Prion disease with a 144 base pair insertion: unusual cerebellar prion protein immunoreactivity.
ABSTRACT Sporadic, acquired, and genetic human prion diseases are characterized neuropathologically by distinct deposition patterns of the abnormal, disease-associated form of the prion protein (PrP(sc)). In addition to mutations in the prion protein gene (PRNP), PrP(sc) immunostaining patterns correlate with molecular phenotypes of prion diseases defined by the PRNP polymorphism at codon 129 and with protease-resistant PrP classified by Western blotting. Some point or insertional PRNP mutations share similar clinical and neuropathological phenotypes, whereas others show great variability even within the same family. Here we report a patient who presented clinically as sporadic Creutzfeldt-Jakob disease (CJD). Histologically moderate spongiform change was seen in cerebral and cerebellar cortical areas. Neuronal loss was restricted mainly to the occipital cortex and the basal ganglia. Surprisingly, numerous eosinophilic globular structures were noted in the molecular layer and the parahippocampal gyrus. These globules showed intense PrP immunopositivity using anti-PrP antibodies against different epitopes. They were stained with PAS but lacked congophilia and birefringence in polarized light. Ultrastructurally, globules were composed of 21-nm-thick intermingled filaments without dense core. Genetic analysis revealed a PRNP 144 base pair insertion. Our case reinforces the importance of molecular genetic diagnosis, especially in those patients who lack a family history of prion disease and show unusual neuropathological changes. It also widens the phenotypic spectrum of prion diseases. The phenotypic variability within the same mutation suggests further, yet uncharacterized, genetic or epigenetic influence on phenotype in these diseases.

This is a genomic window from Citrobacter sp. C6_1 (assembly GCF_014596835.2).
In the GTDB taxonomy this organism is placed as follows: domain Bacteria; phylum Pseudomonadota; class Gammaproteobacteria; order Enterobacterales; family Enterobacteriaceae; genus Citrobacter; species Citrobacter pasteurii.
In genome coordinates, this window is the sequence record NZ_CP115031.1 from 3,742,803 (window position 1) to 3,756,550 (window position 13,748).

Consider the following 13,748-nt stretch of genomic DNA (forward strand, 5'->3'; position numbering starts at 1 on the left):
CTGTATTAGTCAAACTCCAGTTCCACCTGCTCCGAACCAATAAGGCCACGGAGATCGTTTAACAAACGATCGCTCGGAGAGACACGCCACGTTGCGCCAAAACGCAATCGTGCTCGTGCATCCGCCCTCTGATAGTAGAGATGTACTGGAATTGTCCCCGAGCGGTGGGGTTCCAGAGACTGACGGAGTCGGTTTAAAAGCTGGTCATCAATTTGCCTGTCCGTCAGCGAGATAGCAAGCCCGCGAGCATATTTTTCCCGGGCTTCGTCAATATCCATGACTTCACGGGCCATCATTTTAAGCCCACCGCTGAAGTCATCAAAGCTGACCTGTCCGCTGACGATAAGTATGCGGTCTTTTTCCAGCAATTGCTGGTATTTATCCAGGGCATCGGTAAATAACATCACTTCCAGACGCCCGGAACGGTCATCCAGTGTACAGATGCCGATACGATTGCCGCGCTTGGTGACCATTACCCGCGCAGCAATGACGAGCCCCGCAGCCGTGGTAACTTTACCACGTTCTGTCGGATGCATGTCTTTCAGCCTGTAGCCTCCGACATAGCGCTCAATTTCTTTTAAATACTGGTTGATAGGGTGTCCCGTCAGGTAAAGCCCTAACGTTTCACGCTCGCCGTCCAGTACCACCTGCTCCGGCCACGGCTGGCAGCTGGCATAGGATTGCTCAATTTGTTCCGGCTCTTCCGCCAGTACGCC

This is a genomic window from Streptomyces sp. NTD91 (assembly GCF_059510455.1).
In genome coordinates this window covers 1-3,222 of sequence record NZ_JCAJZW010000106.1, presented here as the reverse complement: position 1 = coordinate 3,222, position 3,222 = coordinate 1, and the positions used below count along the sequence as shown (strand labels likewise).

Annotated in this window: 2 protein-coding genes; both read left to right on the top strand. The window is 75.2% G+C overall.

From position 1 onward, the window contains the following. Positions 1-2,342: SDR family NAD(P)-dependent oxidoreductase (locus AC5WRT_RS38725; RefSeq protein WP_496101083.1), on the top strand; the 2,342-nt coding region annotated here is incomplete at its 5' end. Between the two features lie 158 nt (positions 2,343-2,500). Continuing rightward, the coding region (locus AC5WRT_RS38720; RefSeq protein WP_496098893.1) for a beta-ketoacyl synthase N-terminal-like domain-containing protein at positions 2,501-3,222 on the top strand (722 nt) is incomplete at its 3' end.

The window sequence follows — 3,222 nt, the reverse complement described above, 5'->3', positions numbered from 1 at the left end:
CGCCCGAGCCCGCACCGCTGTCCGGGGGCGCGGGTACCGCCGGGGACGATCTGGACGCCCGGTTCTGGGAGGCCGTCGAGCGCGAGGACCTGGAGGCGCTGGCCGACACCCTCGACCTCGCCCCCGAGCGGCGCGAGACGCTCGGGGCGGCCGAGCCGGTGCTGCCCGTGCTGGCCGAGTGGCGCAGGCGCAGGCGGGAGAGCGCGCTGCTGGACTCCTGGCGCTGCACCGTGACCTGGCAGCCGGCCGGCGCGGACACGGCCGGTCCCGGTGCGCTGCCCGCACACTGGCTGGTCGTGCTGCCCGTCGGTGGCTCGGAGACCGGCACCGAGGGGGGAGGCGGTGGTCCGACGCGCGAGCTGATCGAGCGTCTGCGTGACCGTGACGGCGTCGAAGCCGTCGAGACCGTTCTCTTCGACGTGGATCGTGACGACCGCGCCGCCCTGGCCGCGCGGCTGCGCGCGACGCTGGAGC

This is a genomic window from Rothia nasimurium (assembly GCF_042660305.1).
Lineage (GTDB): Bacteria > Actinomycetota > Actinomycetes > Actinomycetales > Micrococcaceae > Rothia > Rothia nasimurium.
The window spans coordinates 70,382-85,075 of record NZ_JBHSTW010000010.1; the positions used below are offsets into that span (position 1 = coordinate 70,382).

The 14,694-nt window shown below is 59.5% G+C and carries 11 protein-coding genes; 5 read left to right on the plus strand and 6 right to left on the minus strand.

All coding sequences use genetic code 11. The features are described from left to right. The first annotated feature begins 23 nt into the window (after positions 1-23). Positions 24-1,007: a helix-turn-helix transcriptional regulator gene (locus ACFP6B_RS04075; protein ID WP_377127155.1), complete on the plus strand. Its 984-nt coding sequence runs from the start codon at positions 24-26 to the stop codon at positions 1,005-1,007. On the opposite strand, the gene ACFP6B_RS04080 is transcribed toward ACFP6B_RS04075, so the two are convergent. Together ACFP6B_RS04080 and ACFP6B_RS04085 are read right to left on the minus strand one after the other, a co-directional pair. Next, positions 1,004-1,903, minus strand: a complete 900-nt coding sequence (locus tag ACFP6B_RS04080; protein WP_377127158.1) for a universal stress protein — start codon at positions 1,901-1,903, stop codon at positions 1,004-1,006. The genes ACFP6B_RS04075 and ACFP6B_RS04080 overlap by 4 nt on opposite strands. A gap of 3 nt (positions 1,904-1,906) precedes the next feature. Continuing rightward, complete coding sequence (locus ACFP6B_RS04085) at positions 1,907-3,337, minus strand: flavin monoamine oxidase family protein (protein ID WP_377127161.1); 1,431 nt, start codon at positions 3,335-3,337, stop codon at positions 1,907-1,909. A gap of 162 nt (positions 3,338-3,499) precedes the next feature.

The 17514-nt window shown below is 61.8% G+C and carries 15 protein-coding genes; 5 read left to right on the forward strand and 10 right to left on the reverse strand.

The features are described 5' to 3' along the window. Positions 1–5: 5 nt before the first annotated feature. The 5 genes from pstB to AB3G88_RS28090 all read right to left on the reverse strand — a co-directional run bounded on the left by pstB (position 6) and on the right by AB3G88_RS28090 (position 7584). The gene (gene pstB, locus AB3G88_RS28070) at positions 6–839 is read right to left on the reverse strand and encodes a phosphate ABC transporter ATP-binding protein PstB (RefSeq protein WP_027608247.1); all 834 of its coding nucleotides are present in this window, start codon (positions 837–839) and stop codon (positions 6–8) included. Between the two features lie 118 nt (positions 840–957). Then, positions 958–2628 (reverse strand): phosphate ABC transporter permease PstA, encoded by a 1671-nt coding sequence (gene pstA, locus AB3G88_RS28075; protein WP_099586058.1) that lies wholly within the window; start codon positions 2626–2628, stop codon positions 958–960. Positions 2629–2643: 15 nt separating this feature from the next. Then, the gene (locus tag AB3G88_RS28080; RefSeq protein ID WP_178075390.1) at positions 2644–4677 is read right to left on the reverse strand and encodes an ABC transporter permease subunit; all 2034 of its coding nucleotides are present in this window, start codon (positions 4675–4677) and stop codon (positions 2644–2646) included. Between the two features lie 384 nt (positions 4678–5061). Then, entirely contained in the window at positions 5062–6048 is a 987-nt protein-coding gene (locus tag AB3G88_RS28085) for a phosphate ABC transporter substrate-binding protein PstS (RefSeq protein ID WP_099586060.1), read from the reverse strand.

Article: Early onset prion disease from octarepeat expansion correlates with copper binding properties.[show abstract] [hide abstract]
ABSTRACT: Insertional mutations leading to expansion of the octarepeat domain of the prion protein (PrP) are directly linked to prion disease. While normal PrP has four PHGGGWGQ octapeptide segments in its flexible N-terminal domain, expanded forms may have up to nine additional octapeptide inserts. The type of prion disease segregates with the degree of expansion. With up to four extra octarepeats, the average onset age is above 60 years, whereas five to nine extra octarepeats results in an average onset age between 30 and 40 years, a difference of almost three decades. In wild-type PrP, the octarepeat domain takes up copper (Cu(2+)) and is considered essential for in vivo function. Work from our lab demonstrates that the copper coordination mode depends on the precise ratio of Cu(2+) to protein. At low Cu(2+) levels, coordination involves histidine side chains from adjacent octarepeats, whereas at high levels each repeat takes up a single copper ion through interactions with the histidine side chain and neighboring backbone amides. Here we use both octarepeat constructs and recombinant PrP to examine how copper coordination modes are influenced by octarepeat expansion. We find that there is little change in affinity or coordination mode populations for octarepeat domains with up to seven segments (three inserts). However, domains with eight or nine total repeats (four or five inserts) become energetically arrested in the multi-histidine coordination mode, as dictated by higher copper uptake capacity and also by increased binding affinity. We next pooled all published cases of human prion disease resulting from octarepeat expansion and find remarkable agreement between the sudden length-dependent change in copper coordination and onset age. Together, these findings suggest that either loss of PrP copper-dependent function or loss of copper-mediated protection against PrP polymerization makes a significant contribution to early onset prion disease.PLoS Pathogens 05/2009; 5(4):e1000390. · 9.13 Impact Factor
Article: A case of Gerstmann-Sträussler-Scheinker disease with a novel six octapeptide repeat insertion.Neuropathology and Applied Neurobiology 03/2011; 37(5):554-9. · 3.80 Impact Factor